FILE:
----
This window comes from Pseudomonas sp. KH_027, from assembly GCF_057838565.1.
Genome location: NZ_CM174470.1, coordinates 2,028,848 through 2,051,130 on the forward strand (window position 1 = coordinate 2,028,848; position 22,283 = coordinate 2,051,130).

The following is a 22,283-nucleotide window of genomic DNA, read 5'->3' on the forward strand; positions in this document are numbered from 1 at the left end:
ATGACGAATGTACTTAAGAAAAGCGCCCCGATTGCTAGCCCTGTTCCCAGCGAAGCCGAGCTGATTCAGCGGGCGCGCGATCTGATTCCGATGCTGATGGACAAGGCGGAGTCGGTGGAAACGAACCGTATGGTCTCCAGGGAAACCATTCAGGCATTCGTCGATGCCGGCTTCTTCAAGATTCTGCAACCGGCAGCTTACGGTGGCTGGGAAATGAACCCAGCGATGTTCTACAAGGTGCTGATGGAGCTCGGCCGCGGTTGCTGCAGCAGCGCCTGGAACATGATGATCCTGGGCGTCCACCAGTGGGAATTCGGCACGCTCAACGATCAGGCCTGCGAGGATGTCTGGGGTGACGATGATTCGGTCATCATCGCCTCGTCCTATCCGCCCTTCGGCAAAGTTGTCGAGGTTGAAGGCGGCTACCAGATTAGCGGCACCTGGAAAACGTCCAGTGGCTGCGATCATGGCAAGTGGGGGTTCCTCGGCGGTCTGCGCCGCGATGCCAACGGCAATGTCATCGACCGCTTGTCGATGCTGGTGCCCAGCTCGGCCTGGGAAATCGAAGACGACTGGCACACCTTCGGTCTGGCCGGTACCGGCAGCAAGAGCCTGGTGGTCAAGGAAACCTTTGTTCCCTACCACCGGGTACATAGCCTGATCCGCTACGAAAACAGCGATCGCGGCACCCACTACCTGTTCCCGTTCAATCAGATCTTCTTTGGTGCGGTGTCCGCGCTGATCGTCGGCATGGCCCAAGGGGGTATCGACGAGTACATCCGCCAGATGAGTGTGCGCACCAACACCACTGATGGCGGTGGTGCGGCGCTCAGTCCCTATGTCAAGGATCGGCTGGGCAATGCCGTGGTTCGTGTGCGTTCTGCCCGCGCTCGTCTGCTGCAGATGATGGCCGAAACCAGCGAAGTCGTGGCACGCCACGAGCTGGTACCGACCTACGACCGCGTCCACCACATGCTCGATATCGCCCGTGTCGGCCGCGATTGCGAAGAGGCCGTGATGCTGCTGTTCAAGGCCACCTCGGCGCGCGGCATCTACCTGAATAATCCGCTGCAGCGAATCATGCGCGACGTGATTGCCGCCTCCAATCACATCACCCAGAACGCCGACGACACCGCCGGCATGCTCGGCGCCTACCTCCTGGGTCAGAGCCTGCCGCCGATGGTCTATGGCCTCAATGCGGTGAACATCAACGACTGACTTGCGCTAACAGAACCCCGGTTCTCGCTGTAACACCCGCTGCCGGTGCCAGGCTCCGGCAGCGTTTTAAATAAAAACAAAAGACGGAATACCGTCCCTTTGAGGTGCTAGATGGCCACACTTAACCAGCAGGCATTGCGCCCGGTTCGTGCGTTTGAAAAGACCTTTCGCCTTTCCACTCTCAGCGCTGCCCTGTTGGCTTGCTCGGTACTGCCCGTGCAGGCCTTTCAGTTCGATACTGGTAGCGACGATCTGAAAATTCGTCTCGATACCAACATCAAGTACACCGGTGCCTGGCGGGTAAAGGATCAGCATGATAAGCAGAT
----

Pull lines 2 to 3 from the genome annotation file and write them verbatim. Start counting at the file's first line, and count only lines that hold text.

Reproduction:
Genome location: NZ_CM174470.1, coordinates 2,028,848 through 2,051,130 on the forward strand (window position 1 = coordinate 2,028,848; position 22,283 = coordinate 2,051,130).

The following is a 22,283-nucleotide window of genomic DNA, read 5'->3' on the forward strand; positions in this document are numbered from 1 at the left end: